Sunday Service: What We Can Learn from Pickle


Week of May 25 – 31, 2014

This Week’s Spiritual Talk

The story of Pickle

By Peter Kowalke

Many foods parade past my table during meal time. There are at least four courses, often six, and I am surprised everyone is not fat at the monastery. Most meals have the feel of dim sum, the Chinese brunch where an endless stream of waiters tempt you with little delicacies. The portions at the monastery are not so small, however, and the presentation is inelegant; our servers arrive at each plate and slop down a heaping scoop of whatever is in their food bucket.

Breakfast is self-serve, but lunch and dinner is a contest of negation. When a server visits your plate, you must accept or reject the offering. Then reject it a second time when they come back for seconds.

All meals start with a token sweet, usually fresh fruit, and include the Indian staples of rice, chapati and lentil soup. There’s usually a thick curry or two with potatoes, peas, carrots or other vegetables, and a heavily spiced vegetable dish with a hero such as cauliflower or spinach. Cottage cheese chunks the size of hors d’oeuvre show up sometimes as a protein in the curry, as does fried tofu. A thick curd cools down the taste buds, and a sweet but flammable chutney heats them back up again near the end of the meal. Dessert always includes a milky and deliciously sweet rice or poppy seed pudding and a traditional Indian dessert such as the syrupy deep-fried batter, jalebi.

The servers learn our preferences. One man takes rice but no chapati. Another never eats bananas. A third has his poppy seed pudding poured into the hot milk offered at dinner. The wait staff has trouble predicting my preferences, though, because they don’t stay the same. My preferences expand.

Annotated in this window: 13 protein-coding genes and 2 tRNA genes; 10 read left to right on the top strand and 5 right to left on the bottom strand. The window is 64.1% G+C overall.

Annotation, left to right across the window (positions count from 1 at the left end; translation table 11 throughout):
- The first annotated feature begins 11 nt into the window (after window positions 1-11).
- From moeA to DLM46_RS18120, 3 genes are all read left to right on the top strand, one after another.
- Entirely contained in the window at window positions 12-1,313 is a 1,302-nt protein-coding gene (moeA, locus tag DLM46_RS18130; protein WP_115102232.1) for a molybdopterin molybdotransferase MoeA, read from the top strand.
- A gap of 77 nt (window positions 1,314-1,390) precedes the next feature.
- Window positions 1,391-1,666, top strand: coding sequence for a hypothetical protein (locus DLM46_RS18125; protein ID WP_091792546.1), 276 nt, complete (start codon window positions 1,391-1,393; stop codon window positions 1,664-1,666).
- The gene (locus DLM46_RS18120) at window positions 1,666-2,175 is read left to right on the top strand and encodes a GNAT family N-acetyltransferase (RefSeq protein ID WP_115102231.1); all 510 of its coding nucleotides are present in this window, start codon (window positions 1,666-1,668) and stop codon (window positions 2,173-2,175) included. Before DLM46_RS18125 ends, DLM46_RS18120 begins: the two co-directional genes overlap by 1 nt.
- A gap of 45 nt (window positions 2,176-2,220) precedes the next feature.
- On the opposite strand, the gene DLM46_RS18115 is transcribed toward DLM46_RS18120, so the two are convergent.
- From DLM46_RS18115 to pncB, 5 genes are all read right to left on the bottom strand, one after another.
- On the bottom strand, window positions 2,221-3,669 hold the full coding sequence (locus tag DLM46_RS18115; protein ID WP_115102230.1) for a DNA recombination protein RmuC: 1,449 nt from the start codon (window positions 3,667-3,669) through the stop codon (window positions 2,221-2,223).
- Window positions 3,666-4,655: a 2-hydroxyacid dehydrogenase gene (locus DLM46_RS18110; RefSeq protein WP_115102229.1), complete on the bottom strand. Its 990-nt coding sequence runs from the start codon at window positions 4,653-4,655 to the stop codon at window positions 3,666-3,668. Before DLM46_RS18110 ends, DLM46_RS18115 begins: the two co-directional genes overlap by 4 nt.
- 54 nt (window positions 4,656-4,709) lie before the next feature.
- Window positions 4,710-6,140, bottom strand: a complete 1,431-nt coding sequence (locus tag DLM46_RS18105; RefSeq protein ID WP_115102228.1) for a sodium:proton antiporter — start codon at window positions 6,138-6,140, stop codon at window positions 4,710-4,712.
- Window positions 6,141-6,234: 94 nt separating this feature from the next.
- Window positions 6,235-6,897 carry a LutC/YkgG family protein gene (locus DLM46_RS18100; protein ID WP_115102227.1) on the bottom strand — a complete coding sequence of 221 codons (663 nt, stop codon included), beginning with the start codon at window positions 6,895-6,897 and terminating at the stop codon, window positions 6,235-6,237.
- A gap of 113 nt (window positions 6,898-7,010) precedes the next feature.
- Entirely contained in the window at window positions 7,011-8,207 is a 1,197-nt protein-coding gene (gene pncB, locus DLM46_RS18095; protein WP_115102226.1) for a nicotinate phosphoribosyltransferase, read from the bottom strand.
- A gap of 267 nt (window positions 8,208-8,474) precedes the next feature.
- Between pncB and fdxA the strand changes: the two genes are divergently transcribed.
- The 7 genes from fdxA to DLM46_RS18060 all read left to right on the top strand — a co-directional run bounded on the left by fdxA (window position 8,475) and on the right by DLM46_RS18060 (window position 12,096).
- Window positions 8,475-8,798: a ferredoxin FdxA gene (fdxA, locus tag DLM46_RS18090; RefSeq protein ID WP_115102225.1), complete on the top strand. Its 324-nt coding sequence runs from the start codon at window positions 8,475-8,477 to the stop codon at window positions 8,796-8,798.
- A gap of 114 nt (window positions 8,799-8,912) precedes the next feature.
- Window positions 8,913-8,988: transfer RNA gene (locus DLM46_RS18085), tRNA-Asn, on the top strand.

The story of pickle is a case in point.

(read more)


Teachings of the Christian MysticsBook of the Month

Teachings of the Christian Mystics

edited by Andrew Harvey

The Christian mystics remain little known among Vedantins and Christians alike, yet they explore many of the same ideas of Vedanta. This book takes selections from all eras of the Christian tradition, including Francis of Assisi, Julian of Norwich, Teresa of Avila, Thomas Merton and others.

(get the book)

Other books we recommend can be found in our Books section. We also recommend YouTube videos, audio lectures and web sites, among other resources.


Spiritual Fitness

Do You have a Spiritual Routine?

Vedanta, if not practical, has no other relevancy. The key to practical Vedanta is an individualized spiritual routine.

There are six components of a good spiritual routine.

Swan1. Find a Community. If you have an existing church, temple or mosque, attend regularly. If not, join our Facebook group and see our list of recommended spiritual organizations.

2. Seek Guidance. Find a mentor within your existing spiritual community or contact us for a referral.

3. Attend Spiritual Services Regularly. If you don’t live near an appropriate spiritual community, we offer a weekly spiritual talk delivered by email, Facebook and Twitter. We also host a regular Vedanta Dinner for those who live in the New York City area.

4. Incorporate Individual Study. We keep a list of books and resources for your individual study needs.

5. Take Responsibility for Your Spiritual Life. Read our talk about listening to your own inner compass and contact us when you have a question that your spiritual community isn’t answering adequately.

6. Leverage Rituals Thoughtfully. As an example, read our essay about the power of saying grace.

Our longer talk about spiritual routine can be found here.

Happy Sunday! Peace be unto you. Peace be unto all.

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Service Times & Directions

Weekend Masses in English

Saturday Morning: 8:00 am

Saturday Vigil: 4:30 pm

Sunday: 7:30 am, 9:00 am, 10:45 am,
12:30 pm, 5:30 pm

Weekend Masses In Español

Saturday Vigil: 6:15pm

Sunday: 9:00am, 7:15pm

Weekday Morning Masses

Monday, Tuesday, Thursday & Friday: 8:30 am

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